Published online by Cambridge University Press: 04 November 2016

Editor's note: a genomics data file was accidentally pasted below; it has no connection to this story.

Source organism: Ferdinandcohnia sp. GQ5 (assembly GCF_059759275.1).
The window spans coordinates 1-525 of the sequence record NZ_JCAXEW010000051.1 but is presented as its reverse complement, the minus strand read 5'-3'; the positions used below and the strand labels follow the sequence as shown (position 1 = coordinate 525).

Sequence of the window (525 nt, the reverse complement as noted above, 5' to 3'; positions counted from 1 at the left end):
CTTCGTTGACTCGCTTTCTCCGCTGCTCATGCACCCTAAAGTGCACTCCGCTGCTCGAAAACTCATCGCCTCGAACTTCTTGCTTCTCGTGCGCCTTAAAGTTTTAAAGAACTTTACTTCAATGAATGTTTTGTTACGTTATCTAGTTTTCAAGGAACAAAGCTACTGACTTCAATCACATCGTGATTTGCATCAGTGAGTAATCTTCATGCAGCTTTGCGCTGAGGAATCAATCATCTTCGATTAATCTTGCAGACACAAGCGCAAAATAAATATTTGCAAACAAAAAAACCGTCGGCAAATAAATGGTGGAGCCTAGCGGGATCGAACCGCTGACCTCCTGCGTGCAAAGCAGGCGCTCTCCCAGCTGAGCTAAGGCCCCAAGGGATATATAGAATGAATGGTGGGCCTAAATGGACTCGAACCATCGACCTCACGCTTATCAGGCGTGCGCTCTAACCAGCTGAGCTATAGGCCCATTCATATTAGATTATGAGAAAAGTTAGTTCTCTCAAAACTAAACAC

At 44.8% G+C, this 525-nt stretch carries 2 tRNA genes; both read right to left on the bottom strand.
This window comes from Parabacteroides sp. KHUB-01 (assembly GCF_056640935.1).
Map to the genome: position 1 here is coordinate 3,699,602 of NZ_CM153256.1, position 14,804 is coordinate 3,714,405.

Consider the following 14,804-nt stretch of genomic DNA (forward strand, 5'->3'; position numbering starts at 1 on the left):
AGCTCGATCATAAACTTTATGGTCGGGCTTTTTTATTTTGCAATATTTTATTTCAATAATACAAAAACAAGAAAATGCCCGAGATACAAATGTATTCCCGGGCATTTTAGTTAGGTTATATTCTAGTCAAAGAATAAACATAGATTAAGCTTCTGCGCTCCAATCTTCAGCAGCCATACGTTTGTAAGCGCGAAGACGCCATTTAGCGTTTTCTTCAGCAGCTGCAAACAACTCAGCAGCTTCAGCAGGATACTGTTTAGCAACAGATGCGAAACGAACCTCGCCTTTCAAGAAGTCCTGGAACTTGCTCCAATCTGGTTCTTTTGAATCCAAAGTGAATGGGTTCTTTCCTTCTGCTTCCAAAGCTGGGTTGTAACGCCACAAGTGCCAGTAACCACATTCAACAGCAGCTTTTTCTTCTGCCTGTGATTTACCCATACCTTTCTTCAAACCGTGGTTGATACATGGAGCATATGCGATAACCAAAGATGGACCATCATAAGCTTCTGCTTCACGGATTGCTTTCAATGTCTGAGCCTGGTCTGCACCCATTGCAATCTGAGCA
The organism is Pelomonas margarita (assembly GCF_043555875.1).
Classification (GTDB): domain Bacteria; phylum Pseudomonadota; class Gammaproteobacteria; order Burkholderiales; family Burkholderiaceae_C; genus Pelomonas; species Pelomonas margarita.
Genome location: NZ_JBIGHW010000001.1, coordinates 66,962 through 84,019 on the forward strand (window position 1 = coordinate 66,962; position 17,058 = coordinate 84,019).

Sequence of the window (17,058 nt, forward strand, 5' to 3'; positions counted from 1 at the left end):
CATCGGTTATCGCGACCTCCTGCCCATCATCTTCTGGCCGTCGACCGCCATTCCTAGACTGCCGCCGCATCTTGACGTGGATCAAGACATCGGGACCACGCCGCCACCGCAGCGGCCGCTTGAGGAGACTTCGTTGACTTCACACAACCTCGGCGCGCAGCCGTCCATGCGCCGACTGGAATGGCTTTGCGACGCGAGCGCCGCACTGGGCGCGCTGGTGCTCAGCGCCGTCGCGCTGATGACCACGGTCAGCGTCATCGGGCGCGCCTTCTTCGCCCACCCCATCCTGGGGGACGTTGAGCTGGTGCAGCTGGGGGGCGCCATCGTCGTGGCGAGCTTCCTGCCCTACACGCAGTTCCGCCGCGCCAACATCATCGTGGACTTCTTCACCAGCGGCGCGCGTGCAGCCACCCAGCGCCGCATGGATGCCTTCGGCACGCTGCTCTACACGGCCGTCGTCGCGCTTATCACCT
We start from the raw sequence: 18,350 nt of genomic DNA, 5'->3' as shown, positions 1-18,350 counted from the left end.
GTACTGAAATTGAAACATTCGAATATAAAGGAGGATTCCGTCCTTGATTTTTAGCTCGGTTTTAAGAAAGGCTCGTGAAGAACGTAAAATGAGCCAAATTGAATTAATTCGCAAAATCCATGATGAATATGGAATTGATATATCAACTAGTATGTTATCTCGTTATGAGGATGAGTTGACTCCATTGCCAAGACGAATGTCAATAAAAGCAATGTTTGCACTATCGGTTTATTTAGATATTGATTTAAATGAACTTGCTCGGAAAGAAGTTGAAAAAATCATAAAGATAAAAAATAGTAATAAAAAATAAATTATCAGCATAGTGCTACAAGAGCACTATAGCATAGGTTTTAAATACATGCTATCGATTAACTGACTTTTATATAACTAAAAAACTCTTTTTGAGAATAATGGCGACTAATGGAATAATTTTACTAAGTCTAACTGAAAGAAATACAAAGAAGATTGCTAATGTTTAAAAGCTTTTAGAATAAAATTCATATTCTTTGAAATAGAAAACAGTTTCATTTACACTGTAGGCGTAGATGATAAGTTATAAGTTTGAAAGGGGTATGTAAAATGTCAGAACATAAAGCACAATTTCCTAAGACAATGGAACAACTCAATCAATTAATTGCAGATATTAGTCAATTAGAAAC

Since the late 1980s and Elaine Showalter's influential Sexual Anarchy, it has become axiomatic to read Bram Stoker's 1897 novel Dracula as a text that responds to anxieties of degeneration through metaphors of infection (184). Given the obvious sexual nature of the threat represented by the vampire, critics have focused on syphilis as the text's most immediate disease of reference. They have identified many important correspondences between Stoker's text and racialized fears of decline through blood and bloodlines, drawing connections between Stoker's own possible demise from syphilis, the history of contagious diseases legislation, and the scandal surrounding Ibsen's Ghosts (1882). But, as Martin Willis has noted, there continues to be “a need to reassess Dracula within the contexts of disease theories that allows for a more historically rigorous analysis of the novel” (302).